For example, inbound marketing is when people demonstrate their intent to buy a service, or product through their Internet search terms and arrive at your site as a result.
While, having just sent out June’s monthly reports to customers, we are happy to say that relevant metrics (search volume, traffic and enquiries) are beginning to trend in the right direction again, online search traffic for many legal services during lockdown dropped significantly.
That meant that if your law firm’s marketing efforts relied almost entirely on search engines then the last two months would have been pretty tough.
Those firms who employ a multi-channel approach to their marketing, for example taking advantage of existing client and prospect databases via outbound marketing (reaching out to your intended audience with high-value information to win their trust) found themselves with another, more direct, route to new business.
If you have not already, now is a good time to think more carefully about your digital marketing strategy and channel diversification.
4. Understand your marketing data
Do you know how many leads your website generates for you each month? Do you know how many of those leads turn into new instructions? Are the leads of a good quality? What is your internal conversion rate? What is your biggest barrier to conversion? To make sensible business decisions and to determine the long-term value of your marketing outlay you to need to continually analyse, review and improve
One of the main benefits of digital marketing is that very quickly you ascertain what works and what does not. You repeat what works and avoid what does not, and, as a result, your marketing efforts get better and more efficient.
Understanding your marketing data allows you to be targeted, measured, and avoid wasting valuable resources on activities that do not provide a return.
5. Follow up your leads
Dealing with enquiries can often be viewed as an admin task. And not just any admin task, one that is frequently delegated to employees who may have the least to gain from converting an enquiry – those who are further down the salary scale or those that might be least engaged with the long term health or growth of the business.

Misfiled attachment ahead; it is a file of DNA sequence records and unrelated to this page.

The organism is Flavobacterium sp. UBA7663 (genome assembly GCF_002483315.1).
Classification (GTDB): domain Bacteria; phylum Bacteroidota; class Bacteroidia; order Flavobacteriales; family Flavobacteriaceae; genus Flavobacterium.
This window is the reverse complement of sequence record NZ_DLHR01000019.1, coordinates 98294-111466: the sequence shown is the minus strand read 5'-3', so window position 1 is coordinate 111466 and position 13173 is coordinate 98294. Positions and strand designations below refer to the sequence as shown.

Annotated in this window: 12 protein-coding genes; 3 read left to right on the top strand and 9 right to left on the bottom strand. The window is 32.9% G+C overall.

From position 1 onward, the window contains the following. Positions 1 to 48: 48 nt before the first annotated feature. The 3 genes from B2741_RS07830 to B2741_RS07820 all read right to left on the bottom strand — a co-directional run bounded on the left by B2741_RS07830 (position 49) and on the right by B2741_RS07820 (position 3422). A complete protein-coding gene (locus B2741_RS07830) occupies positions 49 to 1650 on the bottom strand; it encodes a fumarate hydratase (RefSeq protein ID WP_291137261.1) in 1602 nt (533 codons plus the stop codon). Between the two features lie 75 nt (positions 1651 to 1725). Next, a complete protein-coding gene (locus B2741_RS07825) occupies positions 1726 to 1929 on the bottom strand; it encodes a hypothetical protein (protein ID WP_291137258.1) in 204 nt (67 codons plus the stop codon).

Enquiry handling should be viewed squarely as a business development task. After all, what is the point of investing your hard-earned cash in generating new enquiries if the leads are not being given the best chance of conversion.
It is not unusual for us to have the following conversation with a customer:
MLT: According to our data, you’ve had a good month enquiry wise. How have you found it?
Customer: Not sure if we’ve opened any new files from website enquiries to be honest.
MLT: That doesn’t sound right based on the number of enquiries. Let’s look at some of them. This looks like a solid enquiry for [insert practice area] – what happened with that?
Customer: Ah, yes, our receptionist received that call and passed to [insert name of fee earner].
MLT: Great. Then what happened with the enquiry.
Most businesses follow up once, twice, or maybe three times. However, in our experience (and backed up by statistics), as many as 80 per cent of sales happen after the fifth follow-up or contact.
The right number of check-ins, reminders, and delivery of more helpful insight during the sales process (and having a process in place to ensure that happens consistently) can transform prospects of success.
Image via PxHere.